Cantor's diagonal argument consists of two parts: bijection and the extraction of the new number. If he shows that a given architecture of bijection doesn't work, why does it imply that any other architecture of bijection should not work either?
Just an addendum to make my point clearer:
Another possible architecture that comes to my mind is to write real numbers in the table and correspond them to the nth power of 2. Then we start to construct new numbers that weren't listed in our table and correspond them with powers of 3. After that we construct new numbers from the table of power of 3 (even if without checking we had them in the first table) we correspond them to the nth power of 5, and so on and so forth. It is easy to notice that this is a poor bijection architecture as you can put them back into one list and just repeat the construction of the new number. Why can it be mapped back to a simple list for any architecture?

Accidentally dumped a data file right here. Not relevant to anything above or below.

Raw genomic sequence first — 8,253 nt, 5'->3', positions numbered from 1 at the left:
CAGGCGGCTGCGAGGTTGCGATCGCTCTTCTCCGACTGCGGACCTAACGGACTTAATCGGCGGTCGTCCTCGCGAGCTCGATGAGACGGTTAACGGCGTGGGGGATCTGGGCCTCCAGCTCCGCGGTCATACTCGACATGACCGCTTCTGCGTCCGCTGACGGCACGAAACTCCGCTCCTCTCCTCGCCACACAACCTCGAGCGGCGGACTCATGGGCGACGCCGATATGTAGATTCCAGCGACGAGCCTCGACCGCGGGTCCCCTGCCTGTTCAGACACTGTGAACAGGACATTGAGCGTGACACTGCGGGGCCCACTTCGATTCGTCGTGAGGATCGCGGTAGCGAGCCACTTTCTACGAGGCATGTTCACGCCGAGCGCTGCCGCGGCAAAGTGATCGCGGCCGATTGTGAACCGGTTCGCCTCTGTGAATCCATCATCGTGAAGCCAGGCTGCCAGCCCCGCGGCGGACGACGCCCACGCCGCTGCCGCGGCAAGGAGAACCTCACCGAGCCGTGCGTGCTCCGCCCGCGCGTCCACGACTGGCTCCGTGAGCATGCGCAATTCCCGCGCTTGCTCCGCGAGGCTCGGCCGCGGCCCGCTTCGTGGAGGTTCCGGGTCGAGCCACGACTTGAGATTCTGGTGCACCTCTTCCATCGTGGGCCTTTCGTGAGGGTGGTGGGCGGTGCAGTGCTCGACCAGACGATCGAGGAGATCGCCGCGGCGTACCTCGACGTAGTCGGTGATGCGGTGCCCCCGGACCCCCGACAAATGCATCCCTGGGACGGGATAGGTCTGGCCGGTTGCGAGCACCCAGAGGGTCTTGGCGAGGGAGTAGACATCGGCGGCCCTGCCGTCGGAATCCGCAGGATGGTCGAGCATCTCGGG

On the other hand we can easily think of correspondence of natural numbers to itself, in a way that we will end up having extra unlisted numbers.E.g.(1->2,2->4, etc...). Obviously it doesn't imply that there are more natural numbers than 'natural numbers'.